HOUSTON — The baseballs are too slick, or maybe they are juiced, or maybe it’s both. The strikeouts happen too often and the home runs never stop falling and the umpire is always wrong. The sport of baseball is broken in 2017, or it’s rejuvenated, or it’s somewhere on the spectrum in between: still perfect for all its imperfections, still timeless for all its radical modernity, still agonizing for what it can do to the lungs and the brain and the spleen.

Because nowhere else can you find theater like this, like the 10th inning of Game 5 of the World Series, with life’s rich pageant displayed in one tableau in the final moments of a depth-defying 13-12 Los Angeles Dodgers defeat on Sunday night in Houston. Near third base, a mob of Astros moshed around third baseman Alex Bregman, who had delivered the game-winning hit to topple the game’s best closer for the second time in five games. Fireworks rocketed toward the roof of Minute Maid Park. The noise felt loud enough to open the building.

His head down, his body exhausted, Kenley Jansen walked off the mound, unable to tame the remorseless beast that is the Astros offense. No one on his team could, not on Sunday, in a game that lasted 5 hours and 18 minutes, before pushing the Dodgers one defeat away from winter, down 3-2 in the best-of-seven series. The outcome felt cruel, for the Dodgers did not wilt. They just could not hold back their opponents.

Down three runs in the ninth, the Dodgers refused to fade. Yasiel Puig rocked a two-run homer, setting a new World Series record as the two clubs combined for 22 in these five games. At the stroke of midnight in Houston, a single by Chris Taylor sprayed through the center of the diamond. The hit tied the score at 12 runs each. It gave the Dodgers life when it felt like they had been turned into dust.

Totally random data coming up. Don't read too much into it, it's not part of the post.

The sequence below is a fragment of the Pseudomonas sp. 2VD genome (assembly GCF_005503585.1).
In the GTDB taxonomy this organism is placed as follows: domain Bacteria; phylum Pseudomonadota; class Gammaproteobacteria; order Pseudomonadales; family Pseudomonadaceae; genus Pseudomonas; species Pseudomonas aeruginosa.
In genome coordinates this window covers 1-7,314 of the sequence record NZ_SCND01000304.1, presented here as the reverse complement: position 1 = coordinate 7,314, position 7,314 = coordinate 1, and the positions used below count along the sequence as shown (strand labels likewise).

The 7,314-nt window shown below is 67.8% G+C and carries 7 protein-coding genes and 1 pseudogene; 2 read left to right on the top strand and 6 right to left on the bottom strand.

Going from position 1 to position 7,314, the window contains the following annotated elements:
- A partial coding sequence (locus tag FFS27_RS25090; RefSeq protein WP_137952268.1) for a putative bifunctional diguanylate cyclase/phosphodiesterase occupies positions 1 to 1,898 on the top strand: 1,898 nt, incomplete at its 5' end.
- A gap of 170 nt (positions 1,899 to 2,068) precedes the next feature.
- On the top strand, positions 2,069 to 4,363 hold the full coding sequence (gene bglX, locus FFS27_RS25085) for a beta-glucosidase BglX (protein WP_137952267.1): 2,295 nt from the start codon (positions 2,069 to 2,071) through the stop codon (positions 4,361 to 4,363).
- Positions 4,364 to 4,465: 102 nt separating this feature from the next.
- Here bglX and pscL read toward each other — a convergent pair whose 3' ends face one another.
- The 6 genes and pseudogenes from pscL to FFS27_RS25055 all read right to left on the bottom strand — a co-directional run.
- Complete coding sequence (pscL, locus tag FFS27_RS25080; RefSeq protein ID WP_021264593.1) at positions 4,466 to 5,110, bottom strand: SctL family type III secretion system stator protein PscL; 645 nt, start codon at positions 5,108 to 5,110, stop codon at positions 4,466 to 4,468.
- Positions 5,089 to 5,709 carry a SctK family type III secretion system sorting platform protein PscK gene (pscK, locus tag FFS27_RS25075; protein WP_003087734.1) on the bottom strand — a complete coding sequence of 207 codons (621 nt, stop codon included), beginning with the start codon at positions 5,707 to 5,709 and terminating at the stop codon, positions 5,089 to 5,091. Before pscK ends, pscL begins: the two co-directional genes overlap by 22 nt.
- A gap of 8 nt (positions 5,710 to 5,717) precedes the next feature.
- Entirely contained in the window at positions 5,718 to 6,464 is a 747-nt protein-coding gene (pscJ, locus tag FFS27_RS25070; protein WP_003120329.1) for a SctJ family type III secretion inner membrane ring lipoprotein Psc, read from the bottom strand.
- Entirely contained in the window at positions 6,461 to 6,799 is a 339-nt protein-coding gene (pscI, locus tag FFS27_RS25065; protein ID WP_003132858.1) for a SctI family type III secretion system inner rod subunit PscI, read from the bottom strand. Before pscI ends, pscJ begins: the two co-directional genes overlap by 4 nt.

Attempting to protect a one-run lead in the seventh inning, Dodgers manager Dave Roberts broke his pregame pledge to avoid using reliever Brandon Morrow for the third day in a row and the fifth time in six days. The Astros pilloried Morrow. George Springer atoned for a defensive gaffe which led to the Dodgers advantage by launching a redemptive, game-tying homer on the first pitch he saw to spark a four-run pounding.

Let down by Clayton Kershaw, unsure who to trust in his bullpen, Roberts permitted Morrow to face three more batters. He threw six pitches in all. After a single and an RBI double, Morrow watched a towering parabola rise off the bat of shortstop Carlos Correa. At last, the ball landed in the left-field Crawford Boxes, a shot that felt like an exclamation point for the 43,300 fans at Minute Maid Park.

As the baseball fell, a shirtless man wearing stars and stripes shorts jumped a railing into the outfield. He evaded security for 30 seconds or so, long enough to froth up the crowd and force the Dodgers to simmer inside a righteous mess.

Masterful for so much of October, Roberts saw his bullpen decisions backfire before the relentless pressure of Houston’s offense. The Astros boast the best lineup in the sport. In 2017, that sort of firepower can feel inexorable. On Sunday, the group launched five home runs as they broke Kershaw and broke Roberts’ in-game strategizing. The fusillade may have broken the Dodgers. They will try to save their season on Tuesday in Game 6 at Dodger Stadium.